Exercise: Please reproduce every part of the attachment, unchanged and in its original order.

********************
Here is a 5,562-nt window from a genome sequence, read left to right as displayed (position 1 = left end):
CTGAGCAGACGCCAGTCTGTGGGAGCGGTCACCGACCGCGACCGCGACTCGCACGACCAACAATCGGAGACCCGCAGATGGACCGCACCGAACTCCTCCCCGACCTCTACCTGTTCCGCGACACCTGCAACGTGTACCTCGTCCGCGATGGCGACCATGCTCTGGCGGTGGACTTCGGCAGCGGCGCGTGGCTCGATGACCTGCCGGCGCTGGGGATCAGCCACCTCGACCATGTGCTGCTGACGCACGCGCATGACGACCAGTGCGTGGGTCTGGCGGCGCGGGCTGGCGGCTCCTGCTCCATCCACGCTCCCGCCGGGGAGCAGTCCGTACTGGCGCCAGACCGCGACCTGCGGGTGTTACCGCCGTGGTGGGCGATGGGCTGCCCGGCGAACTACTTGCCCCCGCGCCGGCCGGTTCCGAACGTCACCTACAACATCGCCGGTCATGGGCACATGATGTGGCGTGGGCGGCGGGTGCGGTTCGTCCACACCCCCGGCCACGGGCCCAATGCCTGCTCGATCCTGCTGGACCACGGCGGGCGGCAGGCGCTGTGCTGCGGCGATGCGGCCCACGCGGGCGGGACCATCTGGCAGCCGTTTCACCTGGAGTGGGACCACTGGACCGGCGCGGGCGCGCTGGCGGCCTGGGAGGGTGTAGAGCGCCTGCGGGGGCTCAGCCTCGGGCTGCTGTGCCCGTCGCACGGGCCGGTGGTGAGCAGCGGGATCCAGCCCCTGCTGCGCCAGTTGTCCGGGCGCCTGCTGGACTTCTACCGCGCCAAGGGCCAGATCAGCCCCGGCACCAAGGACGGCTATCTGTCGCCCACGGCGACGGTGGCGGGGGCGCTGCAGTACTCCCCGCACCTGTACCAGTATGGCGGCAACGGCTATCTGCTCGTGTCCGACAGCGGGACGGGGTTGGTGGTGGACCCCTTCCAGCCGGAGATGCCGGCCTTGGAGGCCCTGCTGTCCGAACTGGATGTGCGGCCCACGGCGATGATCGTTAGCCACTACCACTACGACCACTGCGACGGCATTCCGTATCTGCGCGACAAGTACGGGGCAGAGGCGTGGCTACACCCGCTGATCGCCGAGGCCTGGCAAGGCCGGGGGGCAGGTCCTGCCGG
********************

Here is a 5,562-nt window from a genome sequence, read left to right as displayed (position 1 = left end):
CTGAGCAGACGCCAGTCTGTGGGAGCGGTCACCGACCGCGACCGCGACTCGCACGACCAACAATCGGAGACCCGCAGATGGACCGCACCGAACTCCTCCCCGACCTCTACCTGTTCCGCGACACCTGCAACGTGTACCTCGTCCGCGATGGCGACCATGCTCTGGCGGTGGACTTCGGCAGCGGCGCGTGGCTCGATGACCTGCCGGCGCTGGGGATCAGCCACCTCGACCATGTGCTGCTGACGCACGCGCATGACGACCAGTGCGTGGGTCTGGCGGCGCGGGCTGGCGGCTCCTGCTCCATCCACGCTCCCGCCGGGGAGCAGTCCGTACTGGCGCCAGACCGCGACCTGCGGGTGTTACCGCCGTGGTGGGCGATGGGCTGCCCGGCGAACTACTTGCCCCCGCGCCGGCCGGTTCCGAACGTCACCTACAACATCGCCGGTCATGGGCACATGATGTGGCGTGGGCGGCGGGTGCGGTTCGTCCACACCCCCGGCCACGGGCCCAATGCCTGCTCGATCCTGCTGGACCACGGCGGGCGGCAGGCGCTGTGCTGCGGCGATGCGGCCCACGCGGGCGGGACCATCTGGCAGCCGTTTCACCTGGAGTGGGACCACTGGACCGGCGCGGGCGCGCTGGCGGCCTGGGAGGGTGTAGAGCGCCTGCGGGGGCTCAGCCTCGGGCTGCTGTGCCCGTCGCACGGGCCGGTGGTGAGCAGCGGGATCCAGCCCCTGCTGCGCCAGTTGTCCGGGCGCCTGCTGGACTTCTACCGCGCCAAGGGCCAGATCAGCCCCGGCACCAAGGACGGCTATCTGTCGCCCACGGCGACGGTGGCGGGGGCGCTGCAGTACTCCCCGCACCTGTACCAGTATGGCGGCAACGGCTATCTGCTCGTGTCCGACAGCGGGACGGGGTTGGTGGTGGACCCCTTCCAGCCGGAGATGCCGGCCTTGGAGGCCCTGCTGTCCGAACTGGATGTGCGGCCCACGGCGATGATCGTTAGCCACTACCACTACGACCACTGCGACGGCATTCCGTATCTGCGCGACAAGTACGGGGCAGAGGCGTGGCTACACCCGCTGATCGCCGAGGCCTGGCAAGGCCGGGGGGCAGGTCCTGCCGG